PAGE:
10 reasons why owning a pet pig is nothing like owning a dog!

One of the most common questions that I get asked since we adopted our pet Juliana pig named Elly comes from people wondering… “Is it JUST LIKE owning a dog??” The answer is a hard and fast no. Not at all. Not even close! I must admit, there was a time when researching whether a pet pig was the right choice for our urban family that I too thought a porker would feel similar to any of the canine companions that I had owned over the years. My last being a very boisterous Jack Russell Terrier that took intense training and patience throughout my college years. A pig could not possibly be more work than the terrier, right? Wrong.

  1. Going for a walk.

The first time I took young Elly for a walk was notably one of the most embarrassing moments I can recall over.. oh maybe the last 5 years. Again, I assumed walking my new porcine housemate would be JUST LIKE walking a dog. WRONG. Someone once compared walking a pig to flying a confused kite. The difference is, you may actually fare better with the kite! Pigs don’t like to be walked, you are just along for their ride. Their very SLOW ride. In fact, sometimes the pig may just flop over and do this!

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It may very well take you 2 hours to make it around one city block. Aside from the 50 new friends that the pig will make including random pedestrians, people on bikes, folks driving cars that pull over to see the pig, strangers taking videos of you walking the pig, and of course herds of children by parks yelling out PEPPA PIG you really wont make it far! Any experienced pig person will keep a bag of snacks handy for desperate times that involve MOVING the pig. Where there is food the pig will always follow. Of course my first walk with Elly did not include any experience, or for that matter a sack of food. So when I found myself planted in the dead center of a cross walk at a busy intersection with a pig uninterested in moving we were both in trouble! The cars were lining up and my face was quickly deepening into an embarrassing shade of red. I tugged HARD on the pig to get her to move. That was a big, this is not a dog mistake number 1! The animal bore down with all of her might and let out an ear-piercing barnyard SSQQQUUUEEAAALLLLLL! At this point concerned folks are running out of their homes and the people in their cars are simultaneously holding up their phones set to record. I don’t remember how long it took me to get that pig out of the crosswalk. But what I do remember was that it was embarrassing!!!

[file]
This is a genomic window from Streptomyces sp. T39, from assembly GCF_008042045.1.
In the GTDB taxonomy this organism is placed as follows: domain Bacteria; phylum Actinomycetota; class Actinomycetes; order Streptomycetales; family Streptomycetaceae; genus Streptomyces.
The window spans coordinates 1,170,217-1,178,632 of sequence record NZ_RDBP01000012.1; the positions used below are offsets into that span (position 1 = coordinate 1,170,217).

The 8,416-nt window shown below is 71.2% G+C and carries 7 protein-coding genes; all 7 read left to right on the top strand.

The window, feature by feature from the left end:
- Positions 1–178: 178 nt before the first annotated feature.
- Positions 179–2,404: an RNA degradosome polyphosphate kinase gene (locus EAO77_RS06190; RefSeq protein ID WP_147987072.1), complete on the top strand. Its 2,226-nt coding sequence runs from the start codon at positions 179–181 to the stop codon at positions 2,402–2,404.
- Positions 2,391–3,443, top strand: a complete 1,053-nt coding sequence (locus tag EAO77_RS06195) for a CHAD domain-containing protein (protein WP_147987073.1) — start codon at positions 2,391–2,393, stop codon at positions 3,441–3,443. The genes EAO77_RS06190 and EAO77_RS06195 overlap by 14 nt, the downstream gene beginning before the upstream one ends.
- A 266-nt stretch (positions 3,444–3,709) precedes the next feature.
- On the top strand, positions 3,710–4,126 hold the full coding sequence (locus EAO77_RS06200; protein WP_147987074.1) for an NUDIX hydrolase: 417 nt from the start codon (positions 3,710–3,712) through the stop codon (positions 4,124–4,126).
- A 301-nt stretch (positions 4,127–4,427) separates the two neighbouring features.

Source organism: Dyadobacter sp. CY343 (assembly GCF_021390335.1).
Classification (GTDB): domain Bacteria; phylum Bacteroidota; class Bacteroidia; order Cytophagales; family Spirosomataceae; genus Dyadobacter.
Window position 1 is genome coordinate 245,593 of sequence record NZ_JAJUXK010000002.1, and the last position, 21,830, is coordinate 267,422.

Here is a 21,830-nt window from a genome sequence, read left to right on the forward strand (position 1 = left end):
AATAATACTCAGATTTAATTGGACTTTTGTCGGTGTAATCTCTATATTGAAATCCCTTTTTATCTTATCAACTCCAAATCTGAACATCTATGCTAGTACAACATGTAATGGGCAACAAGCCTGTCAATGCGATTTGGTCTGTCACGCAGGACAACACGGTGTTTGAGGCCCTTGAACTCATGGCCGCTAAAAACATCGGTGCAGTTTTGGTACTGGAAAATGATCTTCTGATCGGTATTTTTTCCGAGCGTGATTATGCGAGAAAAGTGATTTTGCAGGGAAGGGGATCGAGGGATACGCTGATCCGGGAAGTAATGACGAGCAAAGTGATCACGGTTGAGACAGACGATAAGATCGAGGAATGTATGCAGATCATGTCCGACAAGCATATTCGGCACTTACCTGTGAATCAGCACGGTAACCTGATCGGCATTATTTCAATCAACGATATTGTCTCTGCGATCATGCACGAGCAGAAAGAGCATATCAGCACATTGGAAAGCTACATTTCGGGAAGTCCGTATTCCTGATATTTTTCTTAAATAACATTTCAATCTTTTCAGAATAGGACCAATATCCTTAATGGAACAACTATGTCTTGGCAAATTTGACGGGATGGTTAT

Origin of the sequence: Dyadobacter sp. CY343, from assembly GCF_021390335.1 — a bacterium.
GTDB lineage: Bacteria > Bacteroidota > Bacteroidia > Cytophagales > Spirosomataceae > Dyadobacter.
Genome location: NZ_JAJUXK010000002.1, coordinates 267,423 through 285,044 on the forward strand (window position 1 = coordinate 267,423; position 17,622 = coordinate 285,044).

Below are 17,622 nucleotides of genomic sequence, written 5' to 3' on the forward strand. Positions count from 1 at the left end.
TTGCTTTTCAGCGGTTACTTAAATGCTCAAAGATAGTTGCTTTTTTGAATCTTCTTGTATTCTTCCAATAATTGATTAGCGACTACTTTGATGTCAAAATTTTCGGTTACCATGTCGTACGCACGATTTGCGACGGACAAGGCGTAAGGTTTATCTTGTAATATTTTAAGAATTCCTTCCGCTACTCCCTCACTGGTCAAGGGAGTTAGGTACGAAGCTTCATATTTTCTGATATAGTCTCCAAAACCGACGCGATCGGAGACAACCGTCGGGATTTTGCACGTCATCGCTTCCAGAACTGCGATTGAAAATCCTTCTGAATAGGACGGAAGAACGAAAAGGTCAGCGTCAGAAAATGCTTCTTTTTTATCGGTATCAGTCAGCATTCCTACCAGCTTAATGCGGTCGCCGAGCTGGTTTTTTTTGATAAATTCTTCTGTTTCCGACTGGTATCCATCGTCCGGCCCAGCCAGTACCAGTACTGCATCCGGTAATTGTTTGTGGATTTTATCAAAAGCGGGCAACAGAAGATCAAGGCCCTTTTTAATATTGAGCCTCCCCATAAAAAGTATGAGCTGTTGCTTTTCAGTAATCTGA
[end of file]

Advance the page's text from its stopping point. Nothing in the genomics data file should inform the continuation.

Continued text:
2. Pigs are crazy smart

Dogs are smart too. But pigs, are the fourth smartest mammals on the planet. You want to know who is first? Humans. I have to be honest, the pigs intelligence is one of the things I happen to LOVE most about my porcine friend. I love her ability to have complex thoughts and relationships. Pigs learn tricks crazy fast and thrive off of challenge. But they also get bored easily. Very easily. And will open kitchen cabinets, refrigerator doors, screen and storm doors, knock over trash cans, toss furniture across the room, or tear up any flooring that is not nailed or cemented down. And these are just a few examples! Pigs cannot be left alone for hours on end a day. A bored pig is a naughty pig

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3. Pigs have the memory of an elephant!

Be mean to a pig and it will never forgive you. Pigs are known to sport an amazing, uncanny ability to remember everything and everybody! If your mean to a pig it may very well choose to hold a grudge against you.. well… forever. I bought a couple of books on the training and care of my mini porker before bringing our Elly home. They all cautioned speaking “nicely” to the pig and also not “upsetting” the pig. I now understand this phenomenon. Yell at the pig and she may squeeze a retaliation turd on my rug, throw a chair across the room, or repeatedly slam our bedroom door at 5am. Not fun. Who said happy wife happy life?? It should be happy pig happy wife!

4. Pigs eat everything.

Literally. Everything.

We bought our daughter a container of pink MORPH. Some sort of hot pink, shape shifting fluff for making critters and creations. Elly of course, ate the container of MORPH and we spent 2 straight days trying to get the pig to poop it out! And once the pig was finally pooping, we were watching for it to turn hot pink. SO FUN. Luckily MORPH is all natural… so it did eventually… naturally come out! On a different occasion Elly scared the life out of us by swallowing a seeded grape whole! The supersized grape got lodged in the pigs trachea and the husband got to perform the Heimlich maneuver on her! The crazy animal was woozily passing out while I was frantically calling her emergency vet all while Googling “how to save my choking pig.” Luckily, there are actual directions online for saving the life of a pig with food lodged in its trachea. The pig survived and we stopped buying grapes.

5. You will never be alone. At least not in the kitchen.